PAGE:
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High Blood Pressure

High blood pressure is one of the leading causes of kidney failure. Every year, high blood pressure causes more than 25,000 new cases of kidney failure in the United States.

Your kidneys play a key role in keeping your blood pressure in a healthy range, and blood pressure, in turn, affects the health of your kidneys.

What is high blood pressure?

Blood pressure measures the force of blood against the walls of your blood vessels. Blood pressure that remains high over time is called hypertension. Excessive fluid in your body increases the amount of pressure on the walls of the blood vessels resulting in higher blood pressure. Narrow or clogged blood vessels will also lead to higher blood pressure.

How does high blood pressure hurt my kidneys?

High blood pressure makes your heart work harder and can damage blood vessels throughout your body. Damaged blood vessels in the kidneys may stop removing wastes and extra fluid from your body. The extra fluid in your blood vessels may then raise blood pressure even more. It’s a dangerous cycle.

How do I know I have high blood pressure?

Most people with high blood pressure have no symptoms. The only way to know whether your blood pressure is high is measuring it with a blood pressure cuff. The result is expressed as two numbers. Systolic pressure (top number) represents the pressure when your heart is beating. Diastolic pressure (bottom number) represents the pressure when your heart is resting between beats. Your blood pressure is considered normal if it stays below 120/80. People with a systolic blood pressure of 120 to 139 or a diastolic blood pressure of 80 to 89 are considered pre-hypertensive and should adopt health-promoting lifestyle changes to prevent diseases of the heart and blood vessels. If your systolic blood pressure is consistently 140 or higher or your diastolic pressure is 90 or higher, you have high blood pressure and should talk with your doctor about the best ways to lower it.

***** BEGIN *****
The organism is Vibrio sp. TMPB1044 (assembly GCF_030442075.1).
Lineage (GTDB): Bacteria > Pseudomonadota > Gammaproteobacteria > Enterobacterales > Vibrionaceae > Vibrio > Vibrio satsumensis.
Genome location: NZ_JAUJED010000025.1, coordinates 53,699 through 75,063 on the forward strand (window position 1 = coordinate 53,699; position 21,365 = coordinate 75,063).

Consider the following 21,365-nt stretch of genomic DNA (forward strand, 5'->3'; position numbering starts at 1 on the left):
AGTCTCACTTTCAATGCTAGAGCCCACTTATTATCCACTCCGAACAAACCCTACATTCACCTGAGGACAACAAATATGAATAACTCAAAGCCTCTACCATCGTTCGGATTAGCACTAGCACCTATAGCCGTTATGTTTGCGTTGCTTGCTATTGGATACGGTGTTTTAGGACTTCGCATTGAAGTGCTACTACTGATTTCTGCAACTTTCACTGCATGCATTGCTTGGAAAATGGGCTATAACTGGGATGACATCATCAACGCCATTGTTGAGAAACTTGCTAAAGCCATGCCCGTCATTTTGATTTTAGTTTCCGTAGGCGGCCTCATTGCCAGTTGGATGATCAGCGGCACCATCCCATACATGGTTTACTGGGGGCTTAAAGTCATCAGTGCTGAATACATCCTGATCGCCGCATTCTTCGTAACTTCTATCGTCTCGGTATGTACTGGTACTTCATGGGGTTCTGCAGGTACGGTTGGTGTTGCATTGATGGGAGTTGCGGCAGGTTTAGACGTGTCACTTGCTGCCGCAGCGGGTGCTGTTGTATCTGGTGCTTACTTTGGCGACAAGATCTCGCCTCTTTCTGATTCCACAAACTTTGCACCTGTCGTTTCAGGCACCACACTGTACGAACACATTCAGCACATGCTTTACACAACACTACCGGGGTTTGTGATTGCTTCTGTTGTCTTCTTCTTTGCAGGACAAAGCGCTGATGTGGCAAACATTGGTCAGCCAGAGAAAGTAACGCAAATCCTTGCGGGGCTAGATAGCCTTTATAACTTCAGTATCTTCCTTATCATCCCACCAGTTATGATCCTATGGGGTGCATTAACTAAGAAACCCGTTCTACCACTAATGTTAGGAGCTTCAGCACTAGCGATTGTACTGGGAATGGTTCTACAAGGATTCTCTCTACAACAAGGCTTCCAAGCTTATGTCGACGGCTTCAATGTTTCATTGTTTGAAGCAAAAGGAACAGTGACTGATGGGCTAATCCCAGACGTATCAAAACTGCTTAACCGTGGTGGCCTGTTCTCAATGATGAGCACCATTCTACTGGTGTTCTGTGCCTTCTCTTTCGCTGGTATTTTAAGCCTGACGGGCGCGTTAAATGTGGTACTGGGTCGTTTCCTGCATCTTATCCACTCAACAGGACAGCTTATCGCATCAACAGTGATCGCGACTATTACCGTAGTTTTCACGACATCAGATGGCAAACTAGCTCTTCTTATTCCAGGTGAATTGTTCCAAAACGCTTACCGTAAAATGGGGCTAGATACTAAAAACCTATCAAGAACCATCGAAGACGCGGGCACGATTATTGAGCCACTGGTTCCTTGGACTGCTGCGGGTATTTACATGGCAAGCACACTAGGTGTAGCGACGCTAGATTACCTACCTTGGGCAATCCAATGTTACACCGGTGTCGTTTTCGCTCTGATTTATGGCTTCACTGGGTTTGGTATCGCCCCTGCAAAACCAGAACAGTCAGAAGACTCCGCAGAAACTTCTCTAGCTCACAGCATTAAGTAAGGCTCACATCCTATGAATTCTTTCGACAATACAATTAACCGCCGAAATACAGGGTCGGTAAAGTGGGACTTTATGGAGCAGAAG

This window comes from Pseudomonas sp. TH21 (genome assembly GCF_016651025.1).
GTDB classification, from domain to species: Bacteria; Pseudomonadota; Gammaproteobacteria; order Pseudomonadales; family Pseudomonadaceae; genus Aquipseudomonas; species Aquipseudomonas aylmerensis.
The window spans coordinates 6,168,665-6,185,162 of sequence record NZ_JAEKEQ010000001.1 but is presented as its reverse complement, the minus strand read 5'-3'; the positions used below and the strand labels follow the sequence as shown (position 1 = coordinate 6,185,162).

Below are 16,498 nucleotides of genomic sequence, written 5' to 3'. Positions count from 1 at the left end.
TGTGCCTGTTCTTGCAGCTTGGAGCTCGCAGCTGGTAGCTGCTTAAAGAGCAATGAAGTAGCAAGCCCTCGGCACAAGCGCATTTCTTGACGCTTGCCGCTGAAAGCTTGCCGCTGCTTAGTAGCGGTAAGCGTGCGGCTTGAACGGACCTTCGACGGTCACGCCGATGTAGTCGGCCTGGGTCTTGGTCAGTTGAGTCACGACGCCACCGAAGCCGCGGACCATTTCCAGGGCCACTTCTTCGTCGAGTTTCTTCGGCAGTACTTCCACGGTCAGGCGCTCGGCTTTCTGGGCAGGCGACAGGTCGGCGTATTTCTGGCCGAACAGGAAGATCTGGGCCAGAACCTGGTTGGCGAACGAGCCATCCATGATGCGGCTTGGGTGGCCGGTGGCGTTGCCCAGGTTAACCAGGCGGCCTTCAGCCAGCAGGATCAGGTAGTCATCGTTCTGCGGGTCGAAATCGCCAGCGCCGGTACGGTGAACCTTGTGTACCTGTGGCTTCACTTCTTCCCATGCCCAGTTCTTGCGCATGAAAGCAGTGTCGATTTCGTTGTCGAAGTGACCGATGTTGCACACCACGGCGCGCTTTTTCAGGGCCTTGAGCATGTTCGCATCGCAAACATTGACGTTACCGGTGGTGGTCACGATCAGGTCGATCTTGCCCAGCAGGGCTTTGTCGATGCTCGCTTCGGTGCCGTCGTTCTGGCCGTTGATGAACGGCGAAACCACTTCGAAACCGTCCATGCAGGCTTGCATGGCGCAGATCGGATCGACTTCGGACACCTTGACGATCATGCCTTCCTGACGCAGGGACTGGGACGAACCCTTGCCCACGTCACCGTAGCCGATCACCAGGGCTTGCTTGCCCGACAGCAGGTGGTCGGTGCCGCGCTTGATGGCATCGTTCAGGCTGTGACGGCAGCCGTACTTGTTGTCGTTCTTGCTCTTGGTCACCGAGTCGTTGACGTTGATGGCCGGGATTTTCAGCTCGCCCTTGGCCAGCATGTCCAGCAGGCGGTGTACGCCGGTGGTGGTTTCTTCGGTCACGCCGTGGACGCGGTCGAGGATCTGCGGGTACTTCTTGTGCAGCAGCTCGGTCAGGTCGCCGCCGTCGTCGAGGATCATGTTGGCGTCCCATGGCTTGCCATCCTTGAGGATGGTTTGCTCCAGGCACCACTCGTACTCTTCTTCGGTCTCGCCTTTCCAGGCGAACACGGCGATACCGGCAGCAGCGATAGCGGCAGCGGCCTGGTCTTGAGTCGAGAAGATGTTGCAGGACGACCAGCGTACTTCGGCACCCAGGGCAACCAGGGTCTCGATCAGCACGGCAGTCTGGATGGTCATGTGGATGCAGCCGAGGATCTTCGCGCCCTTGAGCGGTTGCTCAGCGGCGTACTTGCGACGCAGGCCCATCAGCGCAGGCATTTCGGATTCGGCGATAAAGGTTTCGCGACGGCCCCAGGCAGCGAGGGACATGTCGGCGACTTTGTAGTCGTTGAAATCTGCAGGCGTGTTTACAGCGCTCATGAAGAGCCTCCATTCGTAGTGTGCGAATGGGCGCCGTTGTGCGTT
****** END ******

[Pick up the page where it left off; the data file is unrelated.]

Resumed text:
How do I know I have kidney damage?

Kidney damage, like high blood pressure, can be unnoticeable and detected only through medical tests. Blood tests will show whether your kidneys are removing wastes efficiently. Your doctor can order tests to measure how well your kidneys are functioning.

How can I prevent high blood pressure from damaging my kidneys?

People with kidney disease should use whatever therapy is necessary, including lifestyle changes and medicines, to keep their blood pressure below 130/80.

How do I control my blood pressure?

  • Maintain a healthy body weight. Choose fruits, vegetables, grains, and low-fat dairy foods.
  • Limit your daily sodium (salt) intake to 2,000 milligrams or lower (approximately 3/4 of a teaspoon) if you already have high blood pressure. Read nutrition labels on packaged foods to learn how much sodium is in one serving.
  • Get plenty of exercise which means at least 30 minutes of moderate activity, such as walking, most days of the week.
  • Limit alcohol and caffeine consumption.

Are there medicines that control high blood pressure?

If lifestyle changes alone do not control your blood pressure, medications may be an option. ACE (angiotensin-converting enzyme) inhibitors and ARBs (angiotensin receptor blockers) lower blood pressure and have an added protective effect on the kidney. Your doctor may also prescribe a diuretic (water pill) because they help you urinate and get rid of excess fluid in your body.

What groups are at risk for kidney failure related to high blood pressure?

All racial groups have some risk of developing kidney failure from high blood pressure. African Americans, however, are six times more likely than Caucasians to have high blood pressure and to develop kidney problems from it—even when their blood pressure is only mildly elevated.

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